Broadcom’s $61 billion deal to acquire VMWare has received approval from the UK’s Competition and Markets Authority (CMA) after an extensive investigation. The CMA determined that the deal would not have a significant impact on competition in the supply of server hardware components in the UK.

During the initial Phase 1 investigation, the CMA identified concerns about competition, prompting the deal to be referred to a Phase 2 inquiry. In the Phase 2 probe, the CMA found that any potential financial benefit to Broadcom and VMWare from making rival products less compatible with VMWare’s software would not outweigh the potential cost in terms of lost business.

The CMA also assessed the potential harm to innovation resulting from the deal. However, it concluded that this was unlikely to be a concern since information about new product adaptations would only be shared with VMWare at a stage when it would no longer provide a commercial benefit to Broadcom.

Richard Feasey, chair of the independent panel, emphasized the importance of thoroughly scrutinizing deals like this to ensure they do not harm competition in the UK, even if the UK market represents a small proportion of total sales in a merger. Feasey stated, “we have concluded the deal can go ahead” after careful consideration of the evidence and finding no competition concerns.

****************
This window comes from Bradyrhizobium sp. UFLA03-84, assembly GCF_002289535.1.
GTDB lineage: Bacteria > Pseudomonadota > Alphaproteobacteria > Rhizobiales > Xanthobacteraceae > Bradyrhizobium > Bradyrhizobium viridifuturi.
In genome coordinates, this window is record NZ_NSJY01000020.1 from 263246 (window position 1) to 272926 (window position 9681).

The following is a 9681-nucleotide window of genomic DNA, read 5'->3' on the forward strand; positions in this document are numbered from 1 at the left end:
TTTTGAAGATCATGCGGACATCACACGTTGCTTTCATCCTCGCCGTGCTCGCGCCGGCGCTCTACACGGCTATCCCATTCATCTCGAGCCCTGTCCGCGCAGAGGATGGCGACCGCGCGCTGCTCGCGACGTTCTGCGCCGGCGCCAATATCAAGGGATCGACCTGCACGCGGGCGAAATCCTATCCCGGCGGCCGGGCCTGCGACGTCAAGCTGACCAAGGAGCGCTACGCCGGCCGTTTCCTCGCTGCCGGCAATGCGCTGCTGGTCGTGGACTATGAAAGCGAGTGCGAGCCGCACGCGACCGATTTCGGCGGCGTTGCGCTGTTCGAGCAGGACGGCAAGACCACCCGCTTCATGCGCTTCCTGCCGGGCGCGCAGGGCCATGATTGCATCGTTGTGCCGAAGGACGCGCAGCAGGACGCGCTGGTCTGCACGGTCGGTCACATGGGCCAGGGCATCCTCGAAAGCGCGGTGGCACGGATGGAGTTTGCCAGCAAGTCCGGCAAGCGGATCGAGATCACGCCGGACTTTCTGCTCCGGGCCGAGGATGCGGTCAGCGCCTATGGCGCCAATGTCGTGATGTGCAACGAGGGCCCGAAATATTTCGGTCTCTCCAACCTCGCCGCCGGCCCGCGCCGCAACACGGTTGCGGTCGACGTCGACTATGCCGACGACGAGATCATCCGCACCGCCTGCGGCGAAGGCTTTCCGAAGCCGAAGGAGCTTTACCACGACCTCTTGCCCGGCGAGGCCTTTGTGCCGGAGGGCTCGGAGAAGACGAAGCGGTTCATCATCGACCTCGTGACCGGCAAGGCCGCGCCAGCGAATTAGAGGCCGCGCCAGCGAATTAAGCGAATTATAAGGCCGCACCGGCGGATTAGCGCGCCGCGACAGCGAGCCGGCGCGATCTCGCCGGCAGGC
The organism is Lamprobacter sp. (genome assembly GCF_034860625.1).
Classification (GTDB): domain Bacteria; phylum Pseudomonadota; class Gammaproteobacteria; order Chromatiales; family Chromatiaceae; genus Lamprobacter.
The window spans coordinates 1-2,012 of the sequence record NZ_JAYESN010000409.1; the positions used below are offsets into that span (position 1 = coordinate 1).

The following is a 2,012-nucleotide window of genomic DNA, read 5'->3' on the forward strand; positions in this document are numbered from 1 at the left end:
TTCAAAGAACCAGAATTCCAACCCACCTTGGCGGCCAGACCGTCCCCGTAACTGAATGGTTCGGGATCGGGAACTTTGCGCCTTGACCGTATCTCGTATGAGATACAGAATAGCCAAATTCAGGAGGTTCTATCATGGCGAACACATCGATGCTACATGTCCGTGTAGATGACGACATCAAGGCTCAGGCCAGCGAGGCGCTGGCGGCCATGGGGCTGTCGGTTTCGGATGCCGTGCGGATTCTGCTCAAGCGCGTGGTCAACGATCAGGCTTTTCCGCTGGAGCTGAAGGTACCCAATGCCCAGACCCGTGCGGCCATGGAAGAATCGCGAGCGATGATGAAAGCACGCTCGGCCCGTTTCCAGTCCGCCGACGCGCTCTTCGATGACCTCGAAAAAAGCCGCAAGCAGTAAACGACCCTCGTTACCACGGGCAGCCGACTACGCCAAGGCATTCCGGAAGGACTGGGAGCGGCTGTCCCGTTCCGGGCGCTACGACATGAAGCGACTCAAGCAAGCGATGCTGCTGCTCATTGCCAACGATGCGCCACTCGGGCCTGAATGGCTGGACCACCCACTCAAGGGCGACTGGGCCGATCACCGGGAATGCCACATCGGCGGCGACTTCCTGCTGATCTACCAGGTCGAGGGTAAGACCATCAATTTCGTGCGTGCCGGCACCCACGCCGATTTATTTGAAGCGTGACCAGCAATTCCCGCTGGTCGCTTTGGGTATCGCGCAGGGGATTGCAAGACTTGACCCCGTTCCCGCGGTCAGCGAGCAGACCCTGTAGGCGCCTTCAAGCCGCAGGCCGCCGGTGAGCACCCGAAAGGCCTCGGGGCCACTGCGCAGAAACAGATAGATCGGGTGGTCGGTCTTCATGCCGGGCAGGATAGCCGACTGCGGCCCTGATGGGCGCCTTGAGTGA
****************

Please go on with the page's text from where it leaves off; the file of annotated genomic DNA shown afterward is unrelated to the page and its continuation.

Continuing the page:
In July, the European Commission (EC) formally approved Broadcom’s $61 billion acquisition of VMWare with certain conditions. Broadcom maintains a strong position in the market for the supply of specific hardware components, while VMWare is a leading provider of server virtualization software.

The deal is currently being investigated by the Federal Trade Commission (FTC) in the United States.

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